In addition to this affirmation of life, Kiarostami centers his story on the pair of actors who play the newlywed couple in the scene. Initially, there were fewer lines for the man, but as the director learns of the connection between Hossein (Hossein Rezai) and the young actress Tahereh (Tahereh Ladanian) – that Hossein has asked for her hand in marriage, but her grandmother has rejected it due to him being poor and illiterate – he alters the scene to have the two play the newlyweds we first encounter on Farhad’s journey in Life. On and off set, Tahereh continues to refuse Hossein’s earnest proposals. He asserts himself as a good match for her (in a lovely two-shot of the pair on the balcony waiting for the film crew to resume shooting), and over the course of the film, Kiarostami leads us to believe the same. He may be a bit too eager, but it seems his heart is in the right place. The fictional director’s choice to change his story highlights the ever-wiliness of Kiarostami himself in another ploy to challenge viewer perception. These two village youngsters court the idea of marrying in their “real lives,” then they are encouraged to play the part of a married couple in the film within a film (not unlike the mistake encounter that triggers another pair of near strangers to do the same in Kiarostami’s more recent Certified Copy).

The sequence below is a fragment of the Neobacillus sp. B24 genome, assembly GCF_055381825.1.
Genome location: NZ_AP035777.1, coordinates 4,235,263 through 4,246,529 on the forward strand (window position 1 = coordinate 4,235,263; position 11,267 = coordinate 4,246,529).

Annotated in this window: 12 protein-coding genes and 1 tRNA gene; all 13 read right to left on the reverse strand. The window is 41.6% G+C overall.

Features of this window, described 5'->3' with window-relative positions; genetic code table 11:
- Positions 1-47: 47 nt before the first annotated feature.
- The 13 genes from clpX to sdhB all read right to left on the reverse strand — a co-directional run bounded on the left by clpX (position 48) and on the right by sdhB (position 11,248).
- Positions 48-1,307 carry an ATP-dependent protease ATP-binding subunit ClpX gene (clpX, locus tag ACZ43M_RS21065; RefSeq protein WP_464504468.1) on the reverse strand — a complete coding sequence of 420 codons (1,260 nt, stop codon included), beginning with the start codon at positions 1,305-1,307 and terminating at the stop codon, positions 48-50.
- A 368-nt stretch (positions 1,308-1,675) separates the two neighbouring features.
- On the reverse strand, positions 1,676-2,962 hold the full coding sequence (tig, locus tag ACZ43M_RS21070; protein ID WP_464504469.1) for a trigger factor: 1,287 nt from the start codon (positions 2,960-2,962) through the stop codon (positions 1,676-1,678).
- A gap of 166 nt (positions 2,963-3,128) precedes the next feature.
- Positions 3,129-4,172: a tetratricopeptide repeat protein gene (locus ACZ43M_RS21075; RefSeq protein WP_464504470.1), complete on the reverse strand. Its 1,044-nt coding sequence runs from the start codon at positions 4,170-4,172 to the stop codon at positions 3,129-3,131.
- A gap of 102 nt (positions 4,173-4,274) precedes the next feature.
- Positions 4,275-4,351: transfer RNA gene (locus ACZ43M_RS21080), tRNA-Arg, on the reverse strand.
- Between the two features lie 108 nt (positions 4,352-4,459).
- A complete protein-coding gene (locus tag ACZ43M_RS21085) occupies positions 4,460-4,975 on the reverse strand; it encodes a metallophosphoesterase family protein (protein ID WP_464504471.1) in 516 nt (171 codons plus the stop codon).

Much is often made of Kiarostami’s endings, and rightly so. The impeccable final shot of Life, And Nothing More is a succinct summation of the themes within. The closing, presumably amends-making meeting of the imposter Sabzian and his victim, the patriarch of the Ahankhah family, is a warm and fitting finale for Close-Up. And, aside from the jarring, yet brilliant shift in narrative after the cliffhanger at the end of Taste of Cherry, the final shot of Through the Olive Trees may be one of his very best. At the director’s prompting, Hossein chases after Tahereh as she walks home from the set with her grandmother’s flowerpot nestled in her arms. Again, he pleads with her for an answer. He hopes beyond hope that it’s a yes, but if it should be no, he reasonably asks her to explain why. And, as usual she remains silent. Presumably growing tired from his efforts, Hossein momentarily allows her to disappear over the top of a steep hill. When he climbs to the top, Kiarostami captures her in a distant wide shot as she scurries home through the olive trees. Hossein resumes the pursuit, and the pair gets farther and farther away until they’re mere white dots in the distance. But, alas, the stubborn Tahereh stops, faces her pursuer, and we surmise that she gives him her answer. Almost immediately, Hossein turns and runs toward the hill this time taking no care to follow the path through the grove. Music starts and the camera cuts to the credits.

It’s a beautifully ambiguous finale in which Kiarostami asks his audience almost directly to complete his story. Has Tahereh refused once and for all, and thus Hossein retreats in ultimate defeat? Or has she said yes, so he excitedly races back to pick up the bucket of dishes he’s left behind? In keeping with the optimism the great filmmaker uncovers in the films preceding and succeeding Olive Trees (Life, And Nothing More and Taste of Cherry bookend this film in what Kiarostami claims is a truer trilogy than the supposed Koker trilogy), I’d like to believe the latter. And yet, here’s the great beauty in nearly all of Kiarostami’s work: he’ll never tell, and will always encourage us to decide.

olive trees 2